Sunday, April 21, 2013

Citrus and Herb Soap Recipe

A simple soap recipe for adding to melt and pour soap bases; I added the following herbs to this company’s olive oil base. 


Lime peels, grated
Carrot, grated
Rosemary, finely chopped
Stinging Nettle Leaves, finely chopped
Orange essential oil
4 Leaf Clovers, dried (for decoration)
Melt the soap in a double broiler

Add herbs, oils, etc.

Pour into mold

Then I pressed 4 leaf clovers into the soap

Allow to cool and harden completely


Friday, April 19, 2013

Preparing the Garden for 2013

Well we have been insanely busy down here in the Maketewah Valley.  This year my boyfriend and I are working at 3 different garden spots in the neighborhood, with help from some friends too!  It's been rather tough working full time, and spending every free hour of sunlight digging and turning beds!  I’m worn out, but the big projects are done!  Here is a brief overview on what we’ve been doing…..
One of gardens is in a friend’s yard down the block, just a big grassy backyard; perfect for bigger plants that need more water (easy access to a hose).  We dug a few beds out last year, but this year we made them larger and used the cut strips of sod to build up a natural border.  Added compost and leaf mold so they are ready! 
The border will be nice so we can keep building up that soil.  The two long beds in the back grew our corn, beans, gourds and amaranth last summer; but this year I’m trying tobacco! More about that later :)  The huge bed adjacent to the tobacco beds will be full of peppers and okra.  We threw some peas in for now; they should be about done by the time the peppers are going in.

At our house we are starting lots of seeds. 
Everything is doing great!  We have a small hoop house for starting seeds and storing tools.  We set up a heater a couple nights last month when the temperature dropped below freezing, but for the most part the hoop house stayed warm enough.

Here is a look inside….
We put our seedlings in tubs with glass or plastic bags over them to keep everything warm and moist.   Now that the temperature is rising, we remove the covers in the morning otherwise the seedlings will get fried.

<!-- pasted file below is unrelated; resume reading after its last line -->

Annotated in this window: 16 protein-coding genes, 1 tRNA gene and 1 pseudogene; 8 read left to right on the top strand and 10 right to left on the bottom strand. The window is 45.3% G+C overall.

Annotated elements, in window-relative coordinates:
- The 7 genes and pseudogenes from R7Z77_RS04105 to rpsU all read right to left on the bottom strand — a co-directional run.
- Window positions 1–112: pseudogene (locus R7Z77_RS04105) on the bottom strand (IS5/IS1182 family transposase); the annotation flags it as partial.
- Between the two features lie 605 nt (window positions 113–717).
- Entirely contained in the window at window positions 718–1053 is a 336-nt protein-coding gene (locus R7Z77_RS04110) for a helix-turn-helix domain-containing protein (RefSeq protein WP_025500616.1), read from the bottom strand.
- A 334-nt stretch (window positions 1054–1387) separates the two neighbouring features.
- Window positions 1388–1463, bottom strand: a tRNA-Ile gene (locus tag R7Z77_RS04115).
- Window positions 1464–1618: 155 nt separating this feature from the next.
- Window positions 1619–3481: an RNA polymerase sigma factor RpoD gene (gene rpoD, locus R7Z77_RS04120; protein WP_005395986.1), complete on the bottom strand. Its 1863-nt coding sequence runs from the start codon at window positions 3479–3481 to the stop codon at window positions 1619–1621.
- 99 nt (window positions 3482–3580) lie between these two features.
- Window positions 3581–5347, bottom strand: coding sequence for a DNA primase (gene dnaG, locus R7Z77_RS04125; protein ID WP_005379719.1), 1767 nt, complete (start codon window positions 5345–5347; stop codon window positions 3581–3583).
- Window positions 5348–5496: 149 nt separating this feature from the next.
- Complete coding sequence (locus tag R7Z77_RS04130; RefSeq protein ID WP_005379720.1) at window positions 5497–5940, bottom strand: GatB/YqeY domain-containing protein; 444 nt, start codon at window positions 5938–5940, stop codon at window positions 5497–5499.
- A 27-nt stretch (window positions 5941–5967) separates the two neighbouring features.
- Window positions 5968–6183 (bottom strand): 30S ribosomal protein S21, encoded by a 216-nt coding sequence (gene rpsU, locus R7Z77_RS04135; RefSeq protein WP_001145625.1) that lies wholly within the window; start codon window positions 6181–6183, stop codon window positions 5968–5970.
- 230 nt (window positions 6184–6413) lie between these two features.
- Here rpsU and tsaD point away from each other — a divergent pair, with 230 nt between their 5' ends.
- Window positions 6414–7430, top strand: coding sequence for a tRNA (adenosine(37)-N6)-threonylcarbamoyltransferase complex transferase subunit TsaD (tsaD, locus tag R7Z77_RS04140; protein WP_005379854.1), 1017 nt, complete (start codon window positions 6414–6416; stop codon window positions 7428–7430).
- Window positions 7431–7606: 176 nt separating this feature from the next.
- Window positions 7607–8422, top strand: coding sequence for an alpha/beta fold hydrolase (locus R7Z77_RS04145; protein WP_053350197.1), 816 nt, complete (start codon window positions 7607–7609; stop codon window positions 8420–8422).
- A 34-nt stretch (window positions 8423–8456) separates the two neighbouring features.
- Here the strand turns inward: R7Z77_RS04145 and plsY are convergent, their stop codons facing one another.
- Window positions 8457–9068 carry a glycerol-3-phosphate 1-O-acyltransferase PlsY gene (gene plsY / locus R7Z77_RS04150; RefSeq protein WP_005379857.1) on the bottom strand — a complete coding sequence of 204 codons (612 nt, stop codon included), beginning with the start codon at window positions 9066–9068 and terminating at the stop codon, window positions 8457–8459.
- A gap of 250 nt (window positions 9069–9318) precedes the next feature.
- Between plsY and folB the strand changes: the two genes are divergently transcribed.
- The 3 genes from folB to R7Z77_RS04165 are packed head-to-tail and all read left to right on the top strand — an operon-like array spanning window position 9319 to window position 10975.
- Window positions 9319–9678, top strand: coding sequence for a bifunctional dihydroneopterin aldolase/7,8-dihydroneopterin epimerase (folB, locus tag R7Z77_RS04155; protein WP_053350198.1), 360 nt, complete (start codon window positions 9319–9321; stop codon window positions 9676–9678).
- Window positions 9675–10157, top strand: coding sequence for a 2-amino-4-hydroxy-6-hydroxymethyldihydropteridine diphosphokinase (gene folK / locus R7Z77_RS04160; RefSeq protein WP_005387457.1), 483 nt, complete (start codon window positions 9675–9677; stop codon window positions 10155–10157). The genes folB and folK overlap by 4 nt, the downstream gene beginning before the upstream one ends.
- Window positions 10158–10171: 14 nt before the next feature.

We used these old metal storage containers to hold planters and then wrapped a large trash bag around them at night.
My boyfriend started some basil in these 2 liter bottles.  Just cut them in half, add water and a cotton “wick” and plant.  Seem to be working out so far, and you don’t have to worry about watering.
For this large, floating tobacco tray we just set up scrap wood barriers with glass and plastic on top.; which worked perfectly for starting greens.

Our compost piles....
We have been having beautiful weather here, so we took this opportunity to turn our compost piles.  We have two big piles and two small ones, so we started with the bigger pile.  Fork it up, then turned the adjacent pile into the first pile.  Once we got all the stuff that was still decomposing turned into the first pile; we collected the pure, worm filled compost in plastic tubs and trash cans.
The plan is to let the compost dry out in these tubs over the summer.  The tubs and trash cans are pretty deep so we will have to mix them up so the compost dries evenly.  Drying the compost makes it easier to work with.  Rather than adding a handful of compost mush to your soil, you’re adding dry compost mulch that easily forks into the soil and spreads evenly.
We covered the tubs in plastic bags to keep the rain out, and we will go from there this summer.  We turned the smaller compost piles onto the large pile.  Now we have one huge pile that is close to being done.  The chickens get to scratch around in this pile; turning it up, eating bugs and pooping all over making our compost into gold!  We throw our food scraps in the smaller piles, layering it with yard waste and old hay from the chicken coop.  Another benefit of having our compost organized in various stages of decomposition is that we don’t have to worry about the chickens eating things they shouldn’t out of the food scraps, like egg shells and avocado skins.  Dirty work, but the plants will thank us later!

Winter rye was planted all over last fall as a cover crop. So we turned it all over and added leaf mold and compost to prepare those beds. Took a bit of work, but the soil looks beautiful and ready to go. 
We also rolled all the plastic off our hoop houses, so the garden is ready for spring and summer.  Currently we have peas, onions, greens and lettuces planted.  The fruit trees are blooming, all our perennial herbs are coming back and the seedlings are growing strong.  This year looks very promising! 


Tuesday, April 9, 2013

Messenger Bag

My brother turned 22 last week!  He mentioned that he could use a new messenger bag.  He has been using the bag I made for myself to carry books and whatnot during college.  I knew I still had the pattern too, which made it easy, Butterick See & Sew Pattern # 4583.  Not sure if it’s still a current pattern, but there are plenty of similar messenger bag patterns out there.

Since it was my second time around using the pattern, I figured I would actually follow the directions correctly.  I tend to start with the directions, and then eventually abandon them to figure the steps out on my own.  Not a bad technique, but I’m starting to use patterns more as teaching tools to learn new sewing skills. 

I wanted this bag to be extra strong too, because my brother was born for academia!  I’m sure he is carrying around much bigger books than I ever did!  So I used a heavyweight fusible interfacing, and doubled up on it, fusing it to the outside and the lining; whereas the pattern only calls for one layer of lighter interfacing.  It made for a pretty sturdy bag; we will see how it holds up!  I added a zippered pocket inside, and made another pocket into a pen holder, making it a perfect school bag!